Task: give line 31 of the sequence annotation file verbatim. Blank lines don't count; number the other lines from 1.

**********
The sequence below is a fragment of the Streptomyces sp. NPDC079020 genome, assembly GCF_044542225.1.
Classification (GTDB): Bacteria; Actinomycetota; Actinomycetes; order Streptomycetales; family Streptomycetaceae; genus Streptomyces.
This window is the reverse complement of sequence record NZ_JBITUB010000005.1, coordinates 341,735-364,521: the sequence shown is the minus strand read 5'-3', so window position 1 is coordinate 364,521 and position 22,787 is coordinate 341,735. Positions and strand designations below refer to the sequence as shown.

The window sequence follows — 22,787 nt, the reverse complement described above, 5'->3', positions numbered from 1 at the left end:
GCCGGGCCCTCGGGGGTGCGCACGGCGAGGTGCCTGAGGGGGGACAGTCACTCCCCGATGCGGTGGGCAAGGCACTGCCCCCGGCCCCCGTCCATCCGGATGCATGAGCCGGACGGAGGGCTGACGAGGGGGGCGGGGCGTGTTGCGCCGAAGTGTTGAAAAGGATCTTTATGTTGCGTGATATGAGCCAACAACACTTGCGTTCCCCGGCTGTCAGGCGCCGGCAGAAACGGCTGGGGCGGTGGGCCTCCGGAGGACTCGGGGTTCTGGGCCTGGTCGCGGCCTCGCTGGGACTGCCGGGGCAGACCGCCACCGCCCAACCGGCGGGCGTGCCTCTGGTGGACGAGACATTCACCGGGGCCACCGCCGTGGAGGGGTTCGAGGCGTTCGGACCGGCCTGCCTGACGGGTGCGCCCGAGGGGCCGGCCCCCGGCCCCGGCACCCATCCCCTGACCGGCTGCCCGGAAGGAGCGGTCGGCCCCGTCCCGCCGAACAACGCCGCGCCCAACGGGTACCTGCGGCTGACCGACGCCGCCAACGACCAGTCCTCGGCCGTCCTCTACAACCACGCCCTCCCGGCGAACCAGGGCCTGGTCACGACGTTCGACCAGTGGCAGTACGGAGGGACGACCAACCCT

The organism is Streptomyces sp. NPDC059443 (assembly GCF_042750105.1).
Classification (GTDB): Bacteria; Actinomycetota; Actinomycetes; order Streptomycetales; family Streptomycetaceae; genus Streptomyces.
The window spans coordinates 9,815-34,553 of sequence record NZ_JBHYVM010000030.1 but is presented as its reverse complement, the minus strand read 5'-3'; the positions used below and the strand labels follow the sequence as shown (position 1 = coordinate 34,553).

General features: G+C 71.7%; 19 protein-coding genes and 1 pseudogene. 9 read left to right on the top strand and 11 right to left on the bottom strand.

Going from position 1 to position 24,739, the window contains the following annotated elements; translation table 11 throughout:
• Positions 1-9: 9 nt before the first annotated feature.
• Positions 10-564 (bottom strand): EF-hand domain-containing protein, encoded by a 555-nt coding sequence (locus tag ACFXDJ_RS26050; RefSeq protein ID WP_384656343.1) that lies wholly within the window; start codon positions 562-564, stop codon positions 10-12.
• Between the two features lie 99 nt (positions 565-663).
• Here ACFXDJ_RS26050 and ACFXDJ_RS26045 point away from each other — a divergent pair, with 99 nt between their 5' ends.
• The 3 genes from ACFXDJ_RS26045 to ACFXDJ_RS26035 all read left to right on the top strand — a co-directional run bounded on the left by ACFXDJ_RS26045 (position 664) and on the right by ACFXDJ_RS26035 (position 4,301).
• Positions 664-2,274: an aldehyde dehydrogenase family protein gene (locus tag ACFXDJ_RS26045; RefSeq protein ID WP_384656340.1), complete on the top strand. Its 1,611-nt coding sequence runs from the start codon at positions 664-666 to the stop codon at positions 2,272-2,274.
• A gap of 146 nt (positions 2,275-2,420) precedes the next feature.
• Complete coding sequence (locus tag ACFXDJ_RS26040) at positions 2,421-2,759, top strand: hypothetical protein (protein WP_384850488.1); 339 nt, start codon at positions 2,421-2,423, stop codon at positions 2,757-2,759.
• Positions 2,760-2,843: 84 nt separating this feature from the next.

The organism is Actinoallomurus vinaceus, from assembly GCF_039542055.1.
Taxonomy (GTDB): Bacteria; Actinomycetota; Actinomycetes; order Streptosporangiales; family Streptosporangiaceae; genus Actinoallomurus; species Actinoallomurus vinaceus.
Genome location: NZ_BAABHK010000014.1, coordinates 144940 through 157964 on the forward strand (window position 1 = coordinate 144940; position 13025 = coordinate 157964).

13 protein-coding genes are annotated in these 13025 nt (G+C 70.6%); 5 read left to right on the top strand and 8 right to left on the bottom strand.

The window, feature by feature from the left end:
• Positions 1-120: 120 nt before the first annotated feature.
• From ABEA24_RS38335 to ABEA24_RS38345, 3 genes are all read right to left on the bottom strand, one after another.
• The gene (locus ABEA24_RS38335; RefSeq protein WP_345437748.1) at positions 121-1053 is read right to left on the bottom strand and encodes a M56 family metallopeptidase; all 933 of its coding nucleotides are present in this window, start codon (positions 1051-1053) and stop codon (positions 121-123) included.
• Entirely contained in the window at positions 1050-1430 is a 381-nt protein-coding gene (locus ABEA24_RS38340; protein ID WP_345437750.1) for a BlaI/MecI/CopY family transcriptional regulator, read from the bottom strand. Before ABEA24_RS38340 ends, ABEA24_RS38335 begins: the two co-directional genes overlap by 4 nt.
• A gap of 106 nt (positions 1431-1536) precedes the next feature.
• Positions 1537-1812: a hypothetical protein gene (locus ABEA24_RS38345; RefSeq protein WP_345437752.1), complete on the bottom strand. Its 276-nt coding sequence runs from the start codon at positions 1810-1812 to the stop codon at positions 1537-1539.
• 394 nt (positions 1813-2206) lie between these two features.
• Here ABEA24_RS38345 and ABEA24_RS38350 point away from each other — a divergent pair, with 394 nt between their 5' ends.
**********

• 394 nt (positions 1813-2206) lie between these two features.